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Visa Buys Virtual Goods Monetization Platform PlaySpan For $190 Million In Cash. PlaySpan, a virtual goods monetization platform, has been acquired by Visa.

Visa Buys Virtual Goods Monetization Platform PlaySpan For $190 Million In Cash

According to the release, Visa will pay $190 million in cash for the company, plus additional payouts for performance milestones. The deal comes nearly a year after Visa spent a whopping $2 billion on e-payment company CyberSource. Visa says that the acquisition of PlaySpan complements the CyberSource deal and will extend the company’s presence in digital and mobile commerce. Facebook’s Big Credits Push Shows Itself in CityVille, Other Top Social Games. Over the past year, Facebook has steadily worked to make Credits the only payments option on its platform, but has given few specifics details on what it’s doing during the transition.

Facebook’s Big Credits Push Shows Itself in CityVille, Other Top Social Games

Below, we take a fresh look at Facebook, its top developers and the platform providers to help clear up where Credits will go in 2011. Although it has never said so explicitly and publicly, Facebook has required, one by one, all major developers to sign five-year agreements agreeing to use Credits exclusively. That’s instead of the direct credit card payments, third-party offer walls, game cards, and other payment options that have until now been the main ways to buy virtual currency for social games and apps on the platform. Facebook’s initial plan was to fully transition to Credits by the end of 2010, but the results might not be obvious today.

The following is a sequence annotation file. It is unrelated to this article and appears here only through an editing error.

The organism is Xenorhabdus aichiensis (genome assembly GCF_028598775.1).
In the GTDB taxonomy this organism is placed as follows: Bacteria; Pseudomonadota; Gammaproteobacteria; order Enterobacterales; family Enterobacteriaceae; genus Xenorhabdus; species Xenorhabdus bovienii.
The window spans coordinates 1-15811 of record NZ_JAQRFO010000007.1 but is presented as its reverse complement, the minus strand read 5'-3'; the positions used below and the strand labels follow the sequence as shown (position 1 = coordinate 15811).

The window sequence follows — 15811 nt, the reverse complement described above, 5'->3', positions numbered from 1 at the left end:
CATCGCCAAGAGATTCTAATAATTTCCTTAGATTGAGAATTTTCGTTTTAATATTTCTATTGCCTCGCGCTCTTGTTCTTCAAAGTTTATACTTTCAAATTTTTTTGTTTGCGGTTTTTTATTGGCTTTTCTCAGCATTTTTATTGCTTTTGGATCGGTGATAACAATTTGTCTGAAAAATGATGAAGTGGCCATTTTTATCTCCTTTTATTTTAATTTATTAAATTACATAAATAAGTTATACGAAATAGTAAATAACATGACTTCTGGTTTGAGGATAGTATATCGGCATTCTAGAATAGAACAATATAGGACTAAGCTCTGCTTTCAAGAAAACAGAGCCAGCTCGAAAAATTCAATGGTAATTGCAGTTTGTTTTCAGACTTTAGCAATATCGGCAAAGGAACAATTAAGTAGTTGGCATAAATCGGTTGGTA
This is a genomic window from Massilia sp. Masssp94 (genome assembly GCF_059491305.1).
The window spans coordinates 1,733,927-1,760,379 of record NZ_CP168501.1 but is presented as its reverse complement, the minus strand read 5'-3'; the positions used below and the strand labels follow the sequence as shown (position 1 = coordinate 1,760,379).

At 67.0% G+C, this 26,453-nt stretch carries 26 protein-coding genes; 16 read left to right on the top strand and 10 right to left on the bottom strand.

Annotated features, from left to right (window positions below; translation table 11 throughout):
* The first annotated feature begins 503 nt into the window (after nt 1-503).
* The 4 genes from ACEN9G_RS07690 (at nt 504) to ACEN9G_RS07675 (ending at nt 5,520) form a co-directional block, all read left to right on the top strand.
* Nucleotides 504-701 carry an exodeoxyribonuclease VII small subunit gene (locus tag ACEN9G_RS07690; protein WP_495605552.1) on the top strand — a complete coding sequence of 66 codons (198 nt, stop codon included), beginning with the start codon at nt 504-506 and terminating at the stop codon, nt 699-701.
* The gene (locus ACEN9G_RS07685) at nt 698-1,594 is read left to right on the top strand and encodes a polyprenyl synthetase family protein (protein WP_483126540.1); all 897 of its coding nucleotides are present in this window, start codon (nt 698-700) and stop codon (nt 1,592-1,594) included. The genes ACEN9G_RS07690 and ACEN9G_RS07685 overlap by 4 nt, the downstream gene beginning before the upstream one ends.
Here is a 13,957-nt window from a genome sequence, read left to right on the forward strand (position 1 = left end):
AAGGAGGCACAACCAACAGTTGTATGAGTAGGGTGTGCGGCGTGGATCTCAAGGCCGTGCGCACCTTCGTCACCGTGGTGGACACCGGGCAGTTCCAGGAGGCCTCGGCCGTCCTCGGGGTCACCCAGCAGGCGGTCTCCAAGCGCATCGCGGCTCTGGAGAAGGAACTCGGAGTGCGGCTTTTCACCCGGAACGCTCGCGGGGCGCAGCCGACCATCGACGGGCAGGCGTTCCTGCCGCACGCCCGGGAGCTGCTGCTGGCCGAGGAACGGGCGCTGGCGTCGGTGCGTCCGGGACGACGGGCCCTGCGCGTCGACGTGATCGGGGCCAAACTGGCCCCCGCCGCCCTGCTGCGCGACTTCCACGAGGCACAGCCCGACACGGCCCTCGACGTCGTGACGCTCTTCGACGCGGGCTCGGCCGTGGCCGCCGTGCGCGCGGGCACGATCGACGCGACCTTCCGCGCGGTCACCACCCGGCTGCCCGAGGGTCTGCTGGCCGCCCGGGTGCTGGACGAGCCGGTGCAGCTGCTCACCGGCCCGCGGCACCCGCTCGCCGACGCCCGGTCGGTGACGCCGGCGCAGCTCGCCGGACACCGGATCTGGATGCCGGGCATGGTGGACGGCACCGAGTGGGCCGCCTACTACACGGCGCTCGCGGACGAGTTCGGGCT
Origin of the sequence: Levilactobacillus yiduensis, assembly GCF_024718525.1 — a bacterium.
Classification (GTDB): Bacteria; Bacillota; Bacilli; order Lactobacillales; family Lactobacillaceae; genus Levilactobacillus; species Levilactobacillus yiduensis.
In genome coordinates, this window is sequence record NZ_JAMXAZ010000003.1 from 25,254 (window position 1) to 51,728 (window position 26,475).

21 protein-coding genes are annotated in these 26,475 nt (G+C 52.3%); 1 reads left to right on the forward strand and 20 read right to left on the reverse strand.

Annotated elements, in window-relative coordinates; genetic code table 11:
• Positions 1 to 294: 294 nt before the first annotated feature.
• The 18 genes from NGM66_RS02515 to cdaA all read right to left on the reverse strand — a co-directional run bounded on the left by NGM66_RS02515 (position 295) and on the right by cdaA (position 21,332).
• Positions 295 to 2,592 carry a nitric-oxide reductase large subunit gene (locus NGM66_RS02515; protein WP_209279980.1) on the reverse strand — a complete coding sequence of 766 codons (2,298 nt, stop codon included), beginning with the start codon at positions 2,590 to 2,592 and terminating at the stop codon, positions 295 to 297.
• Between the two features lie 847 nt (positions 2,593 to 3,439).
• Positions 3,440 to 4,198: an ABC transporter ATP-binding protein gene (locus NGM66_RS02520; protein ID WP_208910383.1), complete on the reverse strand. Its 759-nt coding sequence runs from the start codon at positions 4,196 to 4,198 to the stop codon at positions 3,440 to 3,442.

Zynga targets Indian gaming market with new in-game payment methods. 10 January '11, 12:31pm.

Zynga targets Indian gaming market with new in-game payment methods

Closing the Gift Shop: Facebook Redefines Credits. We know some of you may be saddened by the news of Facebook closing down its Gift Shop, but we have just one thing to say: good riddance to virtual junk.

Closing the Gift Shop: Facebook Redefines Credits

Whether it's a box of chocolates you can't actually taste or a teddy bear you can't squeeze, you'll have to satiate all your virtual cravings over the coming weeks, because come August 1, these imaginary offerings will be no more. The one question everyone is asking, however, is why would Facebook close down a venture that sells imaginary, low-to-no-overhead items for real-world money? Facebook's product manager for games and credits Jared Morgenstern wrote in a blog post that "closing the Gift Shop may disappoint many of the people who have given millions of gifts, but we made the decision after careful thought about where we need to focus our product development efforts.

All Facebook's Nick O'Neill suggests Facebook is simply getting serious about the virtual goods market. Ifeelgoods Aims To Help Retailers Replace Traditional Incentives With Virtual Goods. Here’s an interesting one: a new startup aims to help retailers replace traditional promotions and incentives such as coupons and discounts with virtual goods and virtual currencies for a wide range of social games and networks.